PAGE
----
Generally I do not get riled up about Horse Player World Series (HPWS, not as prestigious as the National Handicapping Championship, far as I know) tournaments, but the calendar was open (a rarity), so I plunked down my C note to participate in a contest with a $60 bankroll and $40 going to a pot to be split by the Top 10 finishers.
Players were required to make at least 5 win, place or show wagers (or a combination thereof) of at least $6 (one-tenth the starting bankroll) each on the cards at Monmouth Park and Saratoga, and my 100 Twitter followers know I'm not averse to place and show wagering, though low-budget contests make this tough.
|Right-track...good 'capping of|
Monmouth card...left track...BAD
'capping by NJ Horseplayer at
Saratoga in Saturday contest
The two other wins were on the place and show ends of respective $10 win-place and $10 win-show wagers where, had the horses had just a bit more, I speculate I'd have had a legitimate shot at placing at least in the top five of the contest. In Race 4, bettors totally dismissed 10-to-1 morning line Chief Operator, who went off at 39-to-1 and finished a game third to at least allow me to recoup the $9.20 show payout. In Race 7, Violator went off at 23-to-1 off a 20-to-1 morning line that, in my view, neglected the horse's 5-for-10 in-the-money record on turf. Alas, Felix Ortiz rode the horse well, but could only muster second place in what was a convincing win for...you guessed it...the chalk, Alke John (1.9-to-1).
After two of what were an afternoon of awful calls on Saratoga races, I put about half of my bankroll on another selection I doped out in advance of the contest -- Berni de Mint in Race 9 at Monmouth. This Charles Harvatt trainee was in the money in 5 of 7 turf tries (including 2 of 3 at Monmouth) and making his second start after breaking his maiden in mid-June. Figuring the bettors would bite on Joe Bravo's Cacaway, a horse I knew would be over-bet, I considered 16-to-1 on Berni de Mint an egregious overlay and went for it (I kept the other half of my bankroll in reserve for a horse I liked in the Monmouth finale, who never panned out). Bravo's horse never factored as expected, but Berni simply did not have enough to win and finished third, a length-and-a-quarter behind 3-to-1 winner Exeter Road.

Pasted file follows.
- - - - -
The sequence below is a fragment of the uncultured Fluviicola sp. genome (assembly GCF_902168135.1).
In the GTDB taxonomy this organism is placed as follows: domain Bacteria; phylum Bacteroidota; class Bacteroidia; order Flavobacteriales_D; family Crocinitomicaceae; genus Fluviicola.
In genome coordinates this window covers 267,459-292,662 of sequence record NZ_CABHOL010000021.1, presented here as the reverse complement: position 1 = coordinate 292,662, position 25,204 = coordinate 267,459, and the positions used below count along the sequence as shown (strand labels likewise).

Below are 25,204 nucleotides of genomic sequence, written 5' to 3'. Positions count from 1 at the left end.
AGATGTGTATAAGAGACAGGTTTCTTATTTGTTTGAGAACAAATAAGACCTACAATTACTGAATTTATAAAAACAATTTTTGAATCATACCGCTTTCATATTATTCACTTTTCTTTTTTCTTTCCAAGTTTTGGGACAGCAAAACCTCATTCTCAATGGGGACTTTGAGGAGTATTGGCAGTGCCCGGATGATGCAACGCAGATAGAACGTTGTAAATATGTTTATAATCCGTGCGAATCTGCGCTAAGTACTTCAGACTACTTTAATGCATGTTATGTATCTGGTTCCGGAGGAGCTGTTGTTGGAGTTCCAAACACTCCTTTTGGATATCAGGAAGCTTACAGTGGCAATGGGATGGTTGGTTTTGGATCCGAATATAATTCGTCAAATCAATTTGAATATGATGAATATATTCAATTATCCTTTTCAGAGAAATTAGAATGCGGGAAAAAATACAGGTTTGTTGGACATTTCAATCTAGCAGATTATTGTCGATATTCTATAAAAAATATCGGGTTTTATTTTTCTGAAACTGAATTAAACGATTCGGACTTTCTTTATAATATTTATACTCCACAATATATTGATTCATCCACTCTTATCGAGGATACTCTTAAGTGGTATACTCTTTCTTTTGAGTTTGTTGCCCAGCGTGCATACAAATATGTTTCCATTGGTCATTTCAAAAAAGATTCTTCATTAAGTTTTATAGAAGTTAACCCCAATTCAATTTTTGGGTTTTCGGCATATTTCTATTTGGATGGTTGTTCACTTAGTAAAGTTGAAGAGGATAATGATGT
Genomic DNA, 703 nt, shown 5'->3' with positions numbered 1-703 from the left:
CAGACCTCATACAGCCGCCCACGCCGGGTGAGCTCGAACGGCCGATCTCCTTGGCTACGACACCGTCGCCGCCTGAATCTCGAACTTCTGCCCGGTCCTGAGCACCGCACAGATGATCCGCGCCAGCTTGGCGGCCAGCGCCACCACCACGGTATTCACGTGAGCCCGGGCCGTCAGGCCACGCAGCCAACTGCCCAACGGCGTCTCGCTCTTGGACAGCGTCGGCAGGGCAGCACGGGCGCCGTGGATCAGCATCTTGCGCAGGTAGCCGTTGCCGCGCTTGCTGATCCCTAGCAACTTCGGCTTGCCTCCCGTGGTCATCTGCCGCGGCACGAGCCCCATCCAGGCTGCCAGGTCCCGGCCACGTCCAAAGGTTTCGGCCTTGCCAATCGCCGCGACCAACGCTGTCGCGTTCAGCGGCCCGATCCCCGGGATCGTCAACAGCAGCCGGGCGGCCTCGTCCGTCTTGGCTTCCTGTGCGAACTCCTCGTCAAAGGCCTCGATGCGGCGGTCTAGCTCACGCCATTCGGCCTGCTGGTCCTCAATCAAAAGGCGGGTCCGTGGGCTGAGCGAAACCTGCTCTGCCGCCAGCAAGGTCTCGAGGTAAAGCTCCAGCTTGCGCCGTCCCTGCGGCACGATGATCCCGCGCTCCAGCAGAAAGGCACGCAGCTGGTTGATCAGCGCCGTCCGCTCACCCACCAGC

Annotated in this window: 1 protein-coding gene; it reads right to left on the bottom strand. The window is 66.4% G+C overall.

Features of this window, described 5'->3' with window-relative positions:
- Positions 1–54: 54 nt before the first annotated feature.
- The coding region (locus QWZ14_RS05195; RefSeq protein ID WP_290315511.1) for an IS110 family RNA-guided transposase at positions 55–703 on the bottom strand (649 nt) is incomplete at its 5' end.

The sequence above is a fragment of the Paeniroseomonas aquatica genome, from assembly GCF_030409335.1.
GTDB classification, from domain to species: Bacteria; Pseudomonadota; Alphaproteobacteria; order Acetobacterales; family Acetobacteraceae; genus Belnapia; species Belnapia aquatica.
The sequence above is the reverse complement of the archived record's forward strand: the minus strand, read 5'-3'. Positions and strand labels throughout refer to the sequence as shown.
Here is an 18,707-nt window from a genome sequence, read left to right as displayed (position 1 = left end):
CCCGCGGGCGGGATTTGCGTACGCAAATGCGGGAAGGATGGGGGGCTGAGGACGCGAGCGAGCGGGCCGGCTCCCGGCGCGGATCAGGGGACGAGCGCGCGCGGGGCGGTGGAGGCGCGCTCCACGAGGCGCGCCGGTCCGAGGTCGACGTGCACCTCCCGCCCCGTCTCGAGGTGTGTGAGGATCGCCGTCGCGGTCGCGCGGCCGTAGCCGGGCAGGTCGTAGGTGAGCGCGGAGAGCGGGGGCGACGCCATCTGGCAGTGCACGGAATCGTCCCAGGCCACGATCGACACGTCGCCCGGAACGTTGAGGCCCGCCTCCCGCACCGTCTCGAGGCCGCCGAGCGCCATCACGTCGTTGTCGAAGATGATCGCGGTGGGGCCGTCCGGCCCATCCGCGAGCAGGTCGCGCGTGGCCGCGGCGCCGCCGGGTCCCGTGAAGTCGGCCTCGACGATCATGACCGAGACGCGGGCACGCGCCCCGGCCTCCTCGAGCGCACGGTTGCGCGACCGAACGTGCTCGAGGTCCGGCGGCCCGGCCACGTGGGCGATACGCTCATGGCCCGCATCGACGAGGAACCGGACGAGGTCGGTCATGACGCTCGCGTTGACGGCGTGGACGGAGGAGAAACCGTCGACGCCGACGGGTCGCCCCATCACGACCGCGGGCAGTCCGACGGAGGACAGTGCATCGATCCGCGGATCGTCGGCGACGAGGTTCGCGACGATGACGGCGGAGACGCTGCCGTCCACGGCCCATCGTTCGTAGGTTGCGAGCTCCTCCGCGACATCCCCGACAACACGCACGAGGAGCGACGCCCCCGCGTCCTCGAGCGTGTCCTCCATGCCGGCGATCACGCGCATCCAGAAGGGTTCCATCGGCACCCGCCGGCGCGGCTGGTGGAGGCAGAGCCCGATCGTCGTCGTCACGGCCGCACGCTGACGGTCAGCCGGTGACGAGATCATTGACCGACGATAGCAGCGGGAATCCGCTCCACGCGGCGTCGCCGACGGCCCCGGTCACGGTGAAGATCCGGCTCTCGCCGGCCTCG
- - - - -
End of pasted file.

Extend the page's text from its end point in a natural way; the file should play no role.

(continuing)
Considering the highest win payout on the entire Monmouth card was $10 (Winiliscious in Race 10), one could argue that playing races from Monmouth is fruitless from a contest perspective, but in hindsight I feel somewhat validated in having mapped out 4-5 playable longshots who seemed to have a decent shot at scoring at a price and ultimately outran their odds.
Saturday's outcome suggests, at least to me, that there's a very fine line between yet another loss in a live-money handicapping contest and taking one down. I cannot assume that no one else bet on the same horse as me, or bet even more, but a prospective $240-$250 payout on a $10W wager on 23-to-1 Violator, for instance, would have assuredly given me enough ammo to gravitate toward playing shorter-priced horses or, possibly in Race 9, making a large show wager on a horse where I had some confidence.
In the end, Saturday's HPWS was worth the effort and proof yet again of my theory that often it takes only one well-placed long-shot play to be a factor in a live-money handicapping tournament.